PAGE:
Roth IRA: Stockpile Retirement Assets
The Roth Individual Retirement Account (IRA) is an all-important savings vehicle. All retirement accounts benefit from tax-deferred growth at the expense of flexibility, so that the Federal Government may encourage long-term investing. Take note of Roth IRA guidelines before integrating this tool within your financial plan.
Roth IRA contributions are made with after-tax money. From here, tax-deferred growth means that Roth IRA interest income, dividends, and capital gains will also be tax free. At age 59 ½, you may withdraw your full Roth IRA balance without penalty and without paying taxes.
The Roth IRA is the mirror image of the Traditional IRA. Traditional IRA contributions are tax deductible, and all Traditional IRA withdrawals are taxed as ordinary income.
IRA Contribution Limits
Most taxpayers may contribute a combined $6,000 and $6,500 into all Traditional and Roth IRA accounts for 2022 and 2023, respectively. Age fifty and over savers can make an additional $1,000 in annual IRA contributions.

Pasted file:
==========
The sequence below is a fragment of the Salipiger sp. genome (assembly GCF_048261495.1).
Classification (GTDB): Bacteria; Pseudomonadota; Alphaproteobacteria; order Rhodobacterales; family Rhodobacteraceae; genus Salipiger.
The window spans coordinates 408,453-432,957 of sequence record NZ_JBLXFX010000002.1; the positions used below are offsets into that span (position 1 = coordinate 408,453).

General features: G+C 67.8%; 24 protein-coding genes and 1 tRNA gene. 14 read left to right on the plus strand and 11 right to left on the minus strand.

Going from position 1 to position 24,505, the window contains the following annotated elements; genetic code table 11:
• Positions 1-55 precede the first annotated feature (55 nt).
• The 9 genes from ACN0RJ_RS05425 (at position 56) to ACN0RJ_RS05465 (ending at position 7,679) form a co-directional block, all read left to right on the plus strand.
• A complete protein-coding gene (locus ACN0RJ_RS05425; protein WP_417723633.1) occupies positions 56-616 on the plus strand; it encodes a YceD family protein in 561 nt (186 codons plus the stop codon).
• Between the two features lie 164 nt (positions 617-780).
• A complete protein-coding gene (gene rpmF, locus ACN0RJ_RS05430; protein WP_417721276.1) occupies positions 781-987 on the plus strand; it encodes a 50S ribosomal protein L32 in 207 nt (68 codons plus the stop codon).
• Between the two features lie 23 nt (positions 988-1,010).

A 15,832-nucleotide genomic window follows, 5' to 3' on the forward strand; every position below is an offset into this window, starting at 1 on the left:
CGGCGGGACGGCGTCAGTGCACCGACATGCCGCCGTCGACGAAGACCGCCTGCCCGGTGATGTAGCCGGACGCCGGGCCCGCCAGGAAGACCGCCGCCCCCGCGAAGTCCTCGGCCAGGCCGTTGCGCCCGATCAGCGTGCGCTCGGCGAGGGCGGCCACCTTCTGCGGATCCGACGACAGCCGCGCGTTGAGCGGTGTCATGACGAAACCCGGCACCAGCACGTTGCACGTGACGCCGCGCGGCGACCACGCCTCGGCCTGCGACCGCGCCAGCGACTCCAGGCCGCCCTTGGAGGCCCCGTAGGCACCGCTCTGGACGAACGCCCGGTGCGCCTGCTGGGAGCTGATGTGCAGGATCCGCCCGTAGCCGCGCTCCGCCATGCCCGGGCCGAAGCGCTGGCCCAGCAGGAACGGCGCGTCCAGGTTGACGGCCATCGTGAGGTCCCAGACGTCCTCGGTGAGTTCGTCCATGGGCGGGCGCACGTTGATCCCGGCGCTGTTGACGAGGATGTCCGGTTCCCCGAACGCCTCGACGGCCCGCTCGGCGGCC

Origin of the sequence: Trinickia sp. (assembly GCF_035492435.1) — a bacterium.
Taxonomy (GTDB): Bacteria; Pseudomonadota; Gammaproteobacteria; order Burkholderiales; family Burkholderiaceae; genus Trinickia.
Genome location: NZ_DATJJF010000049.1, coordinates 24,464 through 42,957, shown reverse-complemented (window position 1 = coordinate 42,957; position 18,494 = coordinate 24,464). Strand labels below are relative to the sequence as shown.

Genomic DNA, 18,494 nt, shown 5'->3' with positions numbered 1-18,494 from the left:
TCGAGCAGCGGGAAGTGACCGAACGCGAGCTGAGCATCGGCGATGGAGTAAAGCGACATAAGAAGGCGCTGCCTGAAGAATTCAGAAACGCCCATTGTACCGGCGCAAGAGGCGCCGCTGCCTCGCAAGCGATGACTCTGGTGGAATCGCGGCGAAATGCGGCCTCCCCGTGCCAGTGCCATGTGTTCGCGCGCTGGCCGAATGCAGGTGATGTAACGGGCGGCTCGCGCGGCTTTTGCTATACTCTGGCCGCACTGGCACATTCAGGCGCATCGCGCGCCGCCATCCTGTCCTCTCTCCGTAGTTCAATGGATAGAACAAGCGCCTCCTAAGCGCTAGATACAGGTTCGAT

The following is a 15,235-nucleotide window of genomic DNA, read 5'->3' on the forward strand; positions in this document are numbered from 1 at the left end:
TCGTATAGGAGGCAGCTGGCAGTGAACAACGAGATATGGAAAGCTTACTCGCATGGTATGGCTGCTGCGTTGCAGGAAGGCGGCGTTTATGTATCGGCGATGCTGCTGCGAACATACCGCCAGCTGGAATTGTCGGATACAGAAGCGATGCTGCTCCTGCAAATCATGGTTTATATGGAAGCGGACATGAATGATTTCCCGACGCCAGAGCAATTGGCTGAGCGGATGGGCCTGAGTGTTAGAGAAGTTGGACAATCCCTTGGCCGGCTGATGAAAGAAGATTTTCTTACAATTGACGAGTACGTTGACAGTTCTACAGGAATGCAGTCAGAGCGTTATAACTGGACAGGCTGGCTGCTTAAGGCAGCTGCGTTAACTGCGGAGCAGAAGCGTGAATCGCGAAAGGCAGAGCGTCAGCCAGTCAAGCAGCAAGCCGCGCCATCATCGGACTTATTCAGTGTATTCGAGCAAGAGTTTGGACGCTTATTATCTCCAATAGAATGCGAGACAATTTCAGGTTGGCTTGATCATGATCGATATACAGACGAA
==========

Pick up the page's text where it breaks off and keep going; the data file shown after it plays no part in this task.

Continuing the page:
Be further advised that IRA contribution limits phase down according to adjustable gross income and filing status. For 2022, married filing jointly taxpayers reporting at least $214,000 in adjusted gross income may not make any IRA contributions. Married filing separately taxpayers are severely restricted from retirement account contributions.
Roth IRA Withdrawals
Savers may withdraw Roth IRA investment principal at any time, without penalty. Investment profits, however, may be subject to the additional 10-percent penalty tax, if taken and withdrawn prior to age 59 ½.
Exemptions are made for total disability, healthcare, first-time home purchase, and qualified tuition expenses. Going forward, legislation is being floated to allow savers to take small, financial hardship withdrawals out of retirement accounts, without penalty.
A comprehensive financial plan will include Roth IRA, 401(k), and taxable brokerage accounts, which will allow for both tax-deferred growth and flexibility. Roth IRAs are particularly ideal for younger savers and professionals, who expect to retire in higher tax brackets.